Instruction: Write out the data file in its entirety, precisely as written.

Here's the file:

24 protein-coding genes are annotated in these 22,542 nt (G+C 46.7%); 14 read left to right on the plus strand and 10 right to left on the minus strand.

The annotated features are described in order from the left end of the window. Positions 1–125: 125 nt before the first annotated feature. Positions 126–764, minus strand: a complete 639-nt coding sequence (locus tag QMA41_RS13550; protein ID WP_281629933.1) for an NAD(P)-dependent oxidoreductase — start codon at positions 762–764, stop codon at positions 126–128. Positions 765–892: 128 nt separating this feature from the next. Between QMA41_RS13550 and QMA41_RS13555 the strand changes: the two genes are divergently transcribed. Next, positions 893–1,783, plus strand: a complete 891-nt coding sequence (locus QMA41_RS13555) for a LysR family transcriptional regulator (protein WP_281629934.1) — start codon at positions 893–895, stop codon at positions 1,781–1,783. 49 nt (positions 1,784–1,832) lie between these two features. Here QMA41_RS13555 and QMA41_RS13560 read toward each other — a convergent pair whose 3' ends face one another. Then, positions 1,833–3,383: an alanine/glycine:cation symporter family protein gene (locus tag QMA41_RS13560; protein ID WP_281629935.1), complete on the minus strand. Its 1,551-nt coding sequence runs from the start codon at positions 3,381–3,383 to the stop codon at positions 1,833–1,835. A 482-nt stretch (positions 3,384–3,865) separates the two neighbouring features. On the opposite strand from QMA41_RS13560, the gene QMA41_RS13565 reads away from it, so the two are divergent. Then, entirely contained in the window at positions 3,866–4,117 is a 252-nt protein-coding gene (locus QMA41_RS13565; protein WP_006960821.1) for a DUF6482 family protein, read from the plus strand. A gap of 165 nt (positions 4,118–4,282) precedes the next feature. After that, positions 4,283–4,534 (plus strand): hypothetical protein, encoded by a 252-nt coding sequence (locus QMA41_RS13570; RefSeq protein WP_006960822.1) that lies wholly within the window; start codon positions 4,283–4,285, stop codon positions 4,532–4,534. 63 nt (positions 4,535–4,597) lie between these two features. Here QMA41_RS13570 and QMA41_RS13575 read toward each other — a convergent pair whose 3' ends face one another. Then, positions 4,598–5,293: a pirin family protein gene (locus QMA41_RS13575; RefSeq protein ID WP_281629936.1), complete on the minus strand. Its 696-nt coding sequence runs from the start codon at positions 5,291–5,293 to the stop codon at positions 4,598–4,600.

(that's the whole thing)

24 protein-coding genes are annotated in these 22,542 nt (G+C 46.7%); 14 read left to right on the plus strand and 10 right to left on the minus strand.

The annotated features are described in order from the left end of the window. Positions 1–125: 125 nt before the first annotated feature. Positions 126–764, minus strand: a complete 639-nt coding sequence (locus tag QMA41_RS13550; protein ID WP_281629933.1) for an NAD(P)-dependent oxidoreductase — start codon at positions 762–764, stop codon at positions 126–128. Positions 765–892: 128 nt separating this feature from the next. Between QMA41_RS13550 and QMA41_RS13555 the strand changes: the two genes are divergently transcribed. Next, positions 893–1,783, plus strand: a complete 891-nt coding sequence (locus QMA41_RS13555) for a LysR family transcriptional regulator (protein WP_281629934.1) — start codon at positions 893–895, stop codon at positions 1,781–1,783. 49 nt (positions 1,784–1,832) lie between these two features. Here QMA41_RS13555 and QMA41_RS13560 read toward each other — a convergent pair whose 3' ends face one another. Then, positions 1,833–3,383: an alanine/glycine:cation symporter family protein gene (locus tag QMA41_RS13560; protein ID WP_281629935.1), complete on the minus strand. Its 1,551-nt coding sequence runs from the start codon at positions 3,381–3,383 to the stop codon at positions 1,833–1,835. A 482-nt stretch (positions 3,384–3,865) separates the two neighbouring features. On the opposite strand from QMA41_RS13560, the gene QMA41_RS13565 reads away from it, so the two are divergent. Then, entirely contained in the window at positions 3,866–4,117 is a 252-nt protein-coding gene (locus QMA41_RS13565; protein WP_006960821.1) for a DUF6482 family protein, read from the plus strand. A gap of 165 nt (positions 4,118–4,282) precedes the next feature. After that, positions 4,283–4,534 (plus strand): hypothetical protein, encoded by a 252-nt coding sequence (locus QMA41_RS13570; RefSeq protein WP_006960822.1) that lies wholly within the window; start codon positions 4,283–4,285, stop codon positions 4,532–4,534. 63 nt (positions 4,535–4,597) lie between these two features. Here QMA41_RS13570 and QMA41_RS13575 read toward each other — a convergent pair whose 3' ends face one another. Then, positions 4,598–5,293: a pirin family protein gene (locus QMA41_RS13575; RefSeq protein ID WP_281629936.1), complete on the minus strand. Its 696-nt coding sequence runs from the start codon at positions 5,291–5,293 to the stop codon at positions 4,598–4,600.